By Roy Kasten
By Kris Wernowsky
By Chaz Kangas
By Joseph Hess
By Julie Seabaugh
By Mike Appelstein
By Rachel Brodsky
By Kelsey McClure
The Champaign, Illinois, band Hum was a local favorite before it split in 2000. After a few one-off reunion gigs in the subsequent years, the group is again reuniting for a New Year's Eve gig in Chicago at the Double Door. Kansas City's the Life and Times — which is playing at the Bluebird Thursday, October 16, with the Jovian Chorus and Echo Bravo — is opening. Tickets to the Chicago show aren't cheap ($65) but they are on sale now and appear to include an open bar.
While many reunion shows are clearly for monetary reasons, this Hum show likely isn't some cynical cash grab.
"We've gotten asked to do a few things here and there and have not really come to any decisions," vocalist/guitarist/songwriter Matt Talbott says. "I would say there's a chance that we'd play another show or two sometime in the next couple years, but it's hard to say, and not something we labor over very much. [We'd] just [have to] see if the right thing pops up where we're all available with our work and family commitments and all that, and if we'd have the time and enthusiasm to relearn the material and have fun with it."
Indeed, Talbott is quite a busy man. Open Hand (which is on Kansas City's Anodyne Records) has been at his recording studio, Great Western Record Recorders, with Paul Malinowski (ex-Shiner) producing. Brooklyn's the Forms recorded part of its last record there, and So Many Dynamos also traveled to Great Western to finish its upcoming album, The Loud Wars, with Chris Walla.
Talbott also coaches high school football, cares for his kids and is teaches at Millikin University in Decatur. And then there's his post-Hum band, dream-rockers Centaur, which performed at the Pygmalion Festival in Champaign last month.
"Centaur has all the material written for a follow-up record to In Streams I like the material a lot," Talbott says. "I find life as a grownup to be pretty overwhelming, so it's just a matter of finding time to get the money together to get it recorded, because if I was going to do it at my own studio, I'd probably need a little bit of help. Plus I'd have to shut down my studio for some time, and then I wouldn't be making any money there.
"I think we actually had plans to record it three years ago, and then my wife got pregnant with our last baby, and so we waved that off. I've just been waiting for the right time, when I feel like my juices are flowing properly — and then I would look forward to the chance to make another Centaur record, because it's pretty fun, and I'm proud of the first one."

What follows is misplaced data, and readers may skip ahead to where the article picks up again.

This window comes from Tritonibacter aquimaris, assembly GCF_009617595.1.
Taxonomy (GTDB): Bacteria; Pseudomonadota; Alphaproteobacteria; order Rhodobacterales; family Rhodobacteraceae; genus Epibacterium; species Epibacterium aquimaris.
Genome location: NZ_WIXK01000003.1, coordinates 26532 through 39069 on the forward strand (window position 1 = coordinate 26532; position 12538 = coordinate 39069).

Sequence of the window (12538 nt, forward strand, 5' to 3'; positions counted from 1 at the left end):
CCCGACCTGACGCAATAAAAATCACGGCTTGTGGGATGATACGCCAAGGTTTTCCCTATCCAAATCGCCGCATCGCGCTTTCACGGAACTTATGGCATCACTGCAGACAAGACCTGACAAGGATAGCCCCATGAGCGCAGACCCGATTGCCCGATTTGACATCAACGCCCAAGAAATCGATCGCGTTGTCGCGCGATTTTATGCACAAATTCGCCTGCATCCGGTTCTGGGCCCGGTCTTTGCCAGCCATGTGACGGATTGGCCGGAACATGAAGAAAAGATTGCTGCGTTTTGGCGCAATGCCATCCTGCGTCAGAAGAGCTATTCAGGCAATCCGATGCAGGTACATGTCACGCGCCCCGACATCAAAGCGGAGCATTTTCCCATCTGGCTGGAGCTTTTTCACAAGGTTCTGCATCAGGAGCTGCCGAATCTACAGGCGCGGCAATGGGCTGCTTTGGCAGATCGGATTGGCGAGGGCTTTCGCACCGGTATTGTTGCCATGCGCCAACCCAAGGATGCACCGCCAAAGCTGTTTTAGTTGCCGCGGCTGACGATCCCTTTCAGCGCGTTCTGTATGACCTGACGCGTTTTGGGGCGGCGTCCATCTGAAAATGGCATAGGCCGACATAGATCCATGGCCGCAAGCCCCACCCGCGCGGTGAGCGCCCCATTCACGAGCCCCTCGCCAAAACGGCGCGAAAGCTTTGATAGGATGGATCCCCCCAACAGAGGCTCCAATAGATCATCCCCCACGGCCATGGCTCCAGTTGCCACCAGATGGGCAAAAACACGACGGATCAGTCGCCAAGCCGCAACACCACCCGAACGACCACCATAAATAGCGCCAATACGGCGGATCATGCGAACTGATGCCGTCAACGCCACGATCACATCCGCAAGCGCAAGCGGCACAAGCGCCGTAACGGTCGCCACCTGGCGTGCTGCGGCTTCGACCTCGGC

— Annie Zaleski
The Life and Times at the Bluebird, 2706 Olive Street. 8:30 p.m. Thursday, October 16. $10 21-plus, $13 under 21. No phone. www.bluebirdstl.com.
Closer to Fine
As an Indigo Girl, Amy Ray has sold a bazillion records, but that doesn't mean she isn't punk. In 2001, she used her first solo album, Stag, to get her political and garage-rock rocks off. Backed up by the Butchies, the songs smoked like burning tires at the barricades of a gender riot. On this year's Didn't It Feel Kinder, however, Ray signals a retreat of sorts into soul grooves and pop arrangements, while refusing to back off from her radical take on personal and social conflict. Fresh off an Indigo Girls tour, Ray spoke with B-Sides about her solo work, American violence and nonprofit ironies.
B-Sides: I was surprised by the new record. There's much more of an R&B presence.
Amy Ray: Part of that is the producer, Greg Griffith, whose bass drove a lot of that. But I was writing in that arena, probably because I was listening to different groups that got under my skin. I was also writing in the Clash tradition, that's always with me, so it became a more eclectic record. And I wanted to use my voice in different ways.
Are there subjects you can tackle as a solo artist that you can't as part of the Indigo Girls?
I mean, I could, but it feels different to me. When I sing with Emily [Saliers] there's a sense of duality all the time, of compromise and harmony, and that's the magic of it. I'm always aware of the other voice. But when I'm on my own, even if there's backup harmony voices, it's so singular to me. I can be graphic and radical in a way that doesn't take into consideration another voice. The people I play with come from the punk community. Their philosophy and the way they record and distribute music is more aligned with what I understand in my heart of hearts.
Is there a tipping point in a song where a theme gets turned into a musical expression? I was thinking of the new song "Who Sold the Gun?"
With that song, I was watching all the news about the Virginia Tech shootings, and at the same time there was news about Iraq, and I was reading about how we support other governments that literally have children fighting in their armies. I was writing in my lyric book and I just started singing it. That's my emotional response, but it's also taking society and myself to task. It was also an attempt to have compassion for this person too, who did something so unbelievable.